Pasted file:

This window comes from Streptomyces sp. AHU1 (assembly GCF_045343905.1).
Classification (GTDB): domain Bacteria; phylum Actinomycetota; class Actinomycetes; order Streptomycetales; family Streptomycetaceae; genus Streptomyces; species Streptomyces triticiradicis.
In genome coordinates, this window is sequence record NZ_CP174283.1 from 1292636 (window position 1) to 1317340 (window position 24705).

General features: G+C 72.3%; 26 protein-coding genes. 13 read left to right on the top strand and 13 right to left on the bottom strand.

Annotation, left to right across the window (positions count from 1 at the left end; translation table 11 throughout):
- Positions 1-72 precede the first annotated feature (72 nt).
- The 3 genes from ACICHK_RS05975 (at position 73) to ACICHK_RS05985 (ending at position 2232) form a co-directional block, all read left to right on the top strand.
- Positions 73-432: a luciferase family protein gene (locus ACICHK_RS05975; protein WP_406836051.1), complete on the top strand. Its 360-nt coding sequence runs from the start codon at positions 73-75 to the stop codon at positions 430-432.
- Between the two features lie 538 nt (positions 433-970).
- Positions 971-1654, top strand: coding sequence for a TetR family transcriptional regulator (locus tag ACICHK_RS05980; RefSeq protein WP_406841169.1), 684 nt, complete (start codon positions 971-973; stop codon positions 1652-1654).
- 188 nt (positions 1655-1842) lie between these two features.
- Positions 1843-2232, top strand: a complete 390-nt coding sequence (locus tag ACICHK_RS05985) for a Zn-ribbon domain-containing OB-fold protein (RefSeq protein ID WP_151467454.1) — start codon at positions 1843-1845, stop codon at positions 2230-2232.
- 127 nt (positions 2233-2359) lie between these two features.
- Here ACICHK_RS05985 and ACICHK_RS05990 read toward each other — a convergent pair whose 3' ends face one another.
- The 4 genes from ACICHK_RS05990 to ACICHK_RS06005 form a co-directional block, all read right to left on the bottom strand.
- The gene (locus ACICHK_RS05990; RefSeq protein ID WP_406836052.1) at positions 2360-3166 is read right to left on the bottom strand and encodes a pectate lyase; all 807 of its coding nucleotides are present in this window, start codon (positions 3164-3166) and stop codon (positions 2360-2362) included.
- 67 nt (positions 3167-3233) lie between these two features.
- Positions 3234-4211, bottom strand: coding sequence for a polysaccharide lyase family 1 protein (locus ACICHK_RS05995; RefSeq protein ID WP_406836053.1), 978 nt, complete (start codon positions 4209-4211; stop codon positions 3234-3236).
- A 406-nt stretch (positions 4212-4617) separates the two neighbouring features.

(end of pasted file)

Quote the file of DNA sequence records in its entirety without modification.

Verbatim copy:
This window comes from Streptomyces sp. AHU1 (assembly GCF_045343905.1).
Classification (GTDB): domain Bacteria; phylum Actinomycetota; class Actinomycetes; order Streptomycetales; family Streptomycetaceae; genus Streptomyces; species Streptomyces triticiradicis.
In genome coordinates, this window is sequence record NZ_CP174283.1 from 1292636 (window position 1) to 1317340 (window position 24705).

General features: G+C 72.3%; 26 protein-coding genes. 13 read left to right on the top strand and 13 right to left on the bottom strand.

Annotation, left to right across the window (positions count from 1 at the left end; translation table 11 throughout):
- Positions 1-72 precede the first annotated feature (72 nt).
- The 3 genes from ACICHK_RS05975 (at position 73) to ACICHK_RS05985 (ending at position 2232) form a co-directional block, all read left to right on the top strand.
- Positions 73-432: a luciferase family protein gene (locus ACICHK_RS05975; protein WP_406836051.1), complete on the top strand. Its 360-nt coding sequence runs from the start codon at positions 73-75 to the stop codon at positions 430-432.
- Between the two features lie 538 nt (positions 433-970).
- Positions 971-1654, top strand: coding sequence for a TetR family transcriptional regulator (locus tag ACICHK_RS05980; RefSeq protein WP_406841169.1), 684 nt, complete (start codon positions 971-973; stop codon positions 1652-1654).
- 188 nt (positions 1655-1842) lie between these two features.
- Positions 1843-2232, top strand: a complete 390-nt coding sequence (locus tag ACICHK_RS05985) for a Zn-ribbon domain-containing OB-fold protein (RefSeq protein ID WP_151467454.1) — start codon at positions 1843-1845, stop codon at positions 2230-2232.
- 127 nt (positions 2233-2359) lie between these two features.
- Here ACICHK_RS05985 and ACICHK_RS05990 read toward each other — a convergent pair whose 3' ends face one another.
- The 4 genes from ACICHK_RS05990 to ACICHK_RS06005 form a co-directional block, all read right to left on the bottom strand.
- The gene (locus ACICHK_RS05990; RefSeq protein ID WP_406836052.1) at positions 2360-3166 is read right to left on the bottom strand and encodes a pectate lyase; all 807 of its coding nucleotides are present in this window, start codon (positions 3164-3166) and stop codon (positions 2360-2362) included.
- 67 nt (positions 3167-3233) lie between these two features.
- Positions 3234-4211, bottom strand: coding sequence for a polysaccharide lyase family 1 protein (locus ACICHK_RS05995; RefSeq protein ID WP_406836053.1), 978 nt, complete (start codon positions 4209-4211; stop codon positions 3234-3236).
- A 406-nt stretch (positions 4212-4617) separates the two neighbouring features.